• Dilettante Eye 27th Sep '19 - 8:31am

    Mark Valladares

    “..but to suggest that things must be changed because a minority are unable to accept any outcome that doesn’t meet with their approval risks setting adrift the checks and balances…”

    And yet Lib Dems who are a minority, expect such changes all the time because outcomes don’t suit them.

    For example, the British public are fine with FPTP, as a recent referendum shows, but a minority [Lib Dems], continue to bang on about PR because it [FPTP] doesn’t suit them.

    So isn’t it time to abide by your own liberal wise words and accept the majority view in elections and referenda and stop (dangerously) abusing the democratic contract because it doesn’t suit the Lib Dem minority?

  • Are the majority in favour of the present system, my old reactionary one. Given the wave of anger against the present parliament from your ilk and the Brexit parties plea for PR, I suspect as with many things you are wrong. The referendum on PR was a chance for the public to kick Clegg and they did (they fact he wasn’t bright enough to realise that, well that is another story). I know you want to return to an older time where people knew their place, normally looking up to a Tory and pulling their forelock, but if Brexit brings us anything at all it will bring us change. The fact you will be horrified with that, well unlucky, you opened the box, accept it or not you’ll reap the changes and the consequences.

    Just a point about Brexiteers regretting their actions from the Guardian

    Tim Breitmeyer, president of the Country Land and Business Association, said farms and the rural businesses that rely on them were not in a position to absorb the shock of Brexit, and estimates suggested a large number would be in danger.

    “Agriculture is not making very much money. In many cases, they’re losing [money] without the single farm payment [subsidy]. If you have a tariff to add to your problems, if you have increased costs to add to your problems, it’s only going to make matters worse and tip some businesses over the top,” he told the Guardian. “Now I don’t know whether that’s 15% or 25% but I’m absolutely sure there will be quite a few farming businesses for which it actually just tips them into receivership.”

    Rural areas voted overwhelmingly for Brexit in the 2016 referendum, which Breitmeyer called a “protest vote for the fact that rural Britain got abandoned”. But the reality of new tariffs on exports, rising import costs, the crash in value of the pound and difficulties in employing migrant labour were taking a toll, he said.

    So you see , you voted for massive upheaval and didn’t even realise it. Bless the UK will be a much changed country or perhaps countries after your decision to open the box and I’m sure many of the changes really won’t please your reactionary soul.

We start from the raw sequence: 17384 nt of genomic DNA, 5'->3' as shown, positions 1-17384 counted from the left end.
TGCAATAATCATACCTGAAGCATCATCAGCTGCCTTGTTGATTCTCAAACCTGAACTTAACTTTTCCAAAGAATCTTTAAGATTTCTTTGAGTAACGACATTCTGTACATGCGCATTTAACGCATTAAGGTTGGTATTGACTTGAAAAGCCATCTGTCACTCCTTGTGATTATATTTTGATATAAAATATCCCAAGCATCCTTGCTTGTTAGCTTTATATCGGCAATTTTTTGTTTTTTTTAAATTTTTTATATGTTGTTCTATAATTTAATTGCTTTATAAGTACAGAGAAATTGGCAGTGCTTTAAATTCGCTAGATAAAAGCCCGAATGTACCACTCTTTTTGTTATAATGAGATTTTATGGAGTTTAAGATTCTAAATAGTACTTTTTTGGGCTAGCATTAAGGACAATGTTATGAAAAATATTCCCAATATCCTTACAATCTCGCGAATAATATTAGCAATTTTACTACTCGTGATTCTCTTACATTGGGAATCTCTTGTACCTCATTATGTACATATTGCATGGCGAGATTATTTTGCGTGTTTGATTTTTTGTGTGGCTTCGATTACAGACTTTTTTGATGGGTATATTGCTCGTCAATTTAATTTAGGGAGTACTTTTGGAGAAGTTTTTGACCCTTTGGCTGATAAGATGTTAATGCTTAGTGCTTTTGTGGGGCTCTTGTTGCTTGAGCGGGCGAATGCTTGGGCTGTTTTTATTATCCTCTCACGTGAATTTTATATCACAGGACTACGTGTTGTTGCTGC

• Sue Sutherland 27th Sep '19 - 11:34am

    Peter, you’re right I should have said that the system allowed people to raise unrealistic expectations. Nigel as a Lib Dem I agree the public should be involved in the decision making process.
    The problem we have at the moment is that the emotions attached to Brexit easily overwhelm attempts to step back and consider the process that led to this debacle. Our politicians need to defuse this situation not rack it up and, although I do empathise with the terrible situation they are in, arguments about who shouted the loudest and who said the worst words are doing nothing to save our nation. Boris Johnson & co are trying to wind the opposition parties up, so maybe the reaction to their blaming tactics should be utter silence?

  • Richard Underhill 27th Sep '19 - 12:35pm

    The judgement from the Supreme Court in the Miller case refers to the “responsibilities and experience of the Prime Minister”.
    We should also be aware that 1689 is before the Union of Parliaments and therefore a decision of the former Scottish Parliament can be relevant, as in the Cherry case.
    In that the appeal was allowed it might be possible to ask how much money was spent.

  • Richard Underhill 27th Sep '19 - 12:41pm

    26th Sep ’19 – 10:38pm
    It follows that the decision of the Supreme Court panel is stronger because of the fact that Supreme Court Justices in the 11-0 majority did not give any contradictory reasons.

  • Dilettante Eye 27th Sep '19 - 1:02pm


    “Are the majority in favour of the present system, my old reactionary one.”

    Let’s unleash the ballot boxes for a GE and find out?

  • David Evans 27th Sep '19 - 1:36pm

    Rob Cannon – “Rural England is heavily subsidised already. There’s a huge amount of selfishness among the majority of people in rural England.”

    Well there speaks a townie, with little sense of empathy. Rural communities pay more Council Tax for worse services, and have massive housing problems brought about by a combination of low wages and high housing costs caused by rich townies retiring there and driving prices up.

    Whoops, as a Liberal I should judge people as individuals not as a group, so perhaps i should say

    Well there speaks what could be unfairly characterised as a townie, with little sense of empathy. Rural communities pay more Council Tax for worse services, often no busses, no libraries and no local GP. Add to that massive housing problems brought about by a combination of low wages and high housing costs caused by what could be unfairly characterised as rich townies retiring there and driving prices up, and there you have a generalisation that is much closer to reality.